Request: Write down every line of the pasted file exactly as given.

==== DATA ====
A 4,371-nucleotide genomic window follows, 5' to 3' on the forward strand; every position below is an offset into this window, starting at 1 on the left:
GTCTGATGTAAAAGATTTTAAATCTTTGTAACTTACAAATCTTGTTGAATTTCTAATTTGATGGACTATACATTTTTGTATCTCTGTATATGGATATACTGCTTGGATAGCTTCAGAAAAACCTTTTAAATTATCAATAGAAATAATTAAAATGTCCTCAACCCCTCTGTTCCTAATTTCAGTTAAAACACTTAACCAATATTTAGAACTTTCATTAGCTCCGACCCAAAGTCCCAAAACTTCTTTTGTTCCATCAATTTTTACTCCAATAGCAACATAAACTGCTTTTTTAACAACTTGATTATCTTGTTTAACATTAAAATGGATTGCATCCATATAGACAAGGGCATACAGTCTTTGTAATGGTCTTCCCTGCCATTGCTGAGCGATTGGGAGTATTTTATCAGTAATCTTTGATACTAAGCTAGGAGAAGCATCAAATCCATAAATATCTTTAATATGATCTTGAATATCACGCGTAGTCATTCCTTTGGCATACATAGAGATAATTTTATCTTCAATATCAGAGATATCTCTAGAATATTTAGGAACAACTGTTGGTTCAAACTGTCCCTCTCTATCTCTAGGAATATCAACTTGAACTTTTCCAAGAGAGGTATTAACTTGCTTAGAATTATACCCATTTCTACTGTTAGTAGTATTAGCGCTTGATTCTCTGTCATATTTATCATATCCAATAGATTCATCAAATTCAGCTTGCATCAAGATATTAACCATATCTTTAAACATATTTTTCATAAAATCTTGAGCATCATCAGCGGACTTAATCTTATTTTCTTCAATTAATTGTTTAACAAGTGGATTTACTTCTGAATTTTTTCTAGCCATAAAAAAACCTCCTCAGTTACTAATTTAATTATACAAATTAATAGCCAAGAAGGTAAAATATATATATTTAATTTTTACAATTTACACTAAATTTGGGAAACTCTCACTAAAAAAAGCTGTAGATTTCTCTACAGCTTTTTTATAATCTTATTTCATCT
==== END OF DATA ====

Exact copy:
A 4,371-nucleotide genomic window follows, 5' to 3' on the forward strand; every position below is an offset into this window, starting at 1 on the left:
GTCTGATGTAAAAGATTTTAAATCTTTGTAACTTACAAATCTTGTTGAATTTCTAATTTGATGGACTATACATTTTTGTATCTCTGTATATGGATATACTGCTTGGATAGCTTCAGAAAAACCTTTTAAATTATCAATAGAAATAATTAAAATGTCCTCAACCCCTCTGTTCCTAATTTCAGTTAAAACACTTAACCAATATTTAGAACTTTCATTAGCTCCGACCCAAAGTCCCAAAACTTCTTTTGTTCCATCAATTTTTACTCCAATAGCAACATAAACTGCTTTTTTAACAACTTGATTATCTTGTTTAACATTAAAATGGATTGCATCCATATAGACAAGGGCATACAGTCTTTGTAATGGTCTTCCCTGCCATTGCTGAGCGATTGGGAGTATTTTATCAGTAATCTTTGATACTAAGCTAGGAGAAGCATCAAATCCATAAATATCTTTAATATGATCTTGAATATCACGCGTAGTCATTCCTTTGGCATACATAGAGATAATTTTATCTTCAATATCAGAGATATCTCTAGAATATTTAGGAACAACTGTTGGTTCAAACTGTCCCTCTCTATCTCTAGGAATATCAACTTGAACTTTTCCAAGAGAGGTATTAACTTGCTTAGAATTATACCCATTTCTACTGTTAGTAGTATTAGCGCTTGATTCTCTGTCATATTTATCATATCCAATAGATTCATCAAATTCAGCTTGCATCAAGATATTAACCATATCTTTAAACATATTTTTCATAAAATCTTGAGCATCATCAGCGGACTTAATCTTATTTTCTTCAATTAATTGTTTAACAAGTGGATTTACTTCTGAATTTTTTCTAGCCATAAAAAAACCTCCTCAGTTACTAATTTAATTATACAAATTAATAGCCAAGAAGGTAAAATATATATATTTAATTTTTACAATTTACACTAAATTTGGGAAACTCTCACTAAAAAAAGCTGTAGATTTCTCTACAGCTTTTTTATAATCTTATTTCATCT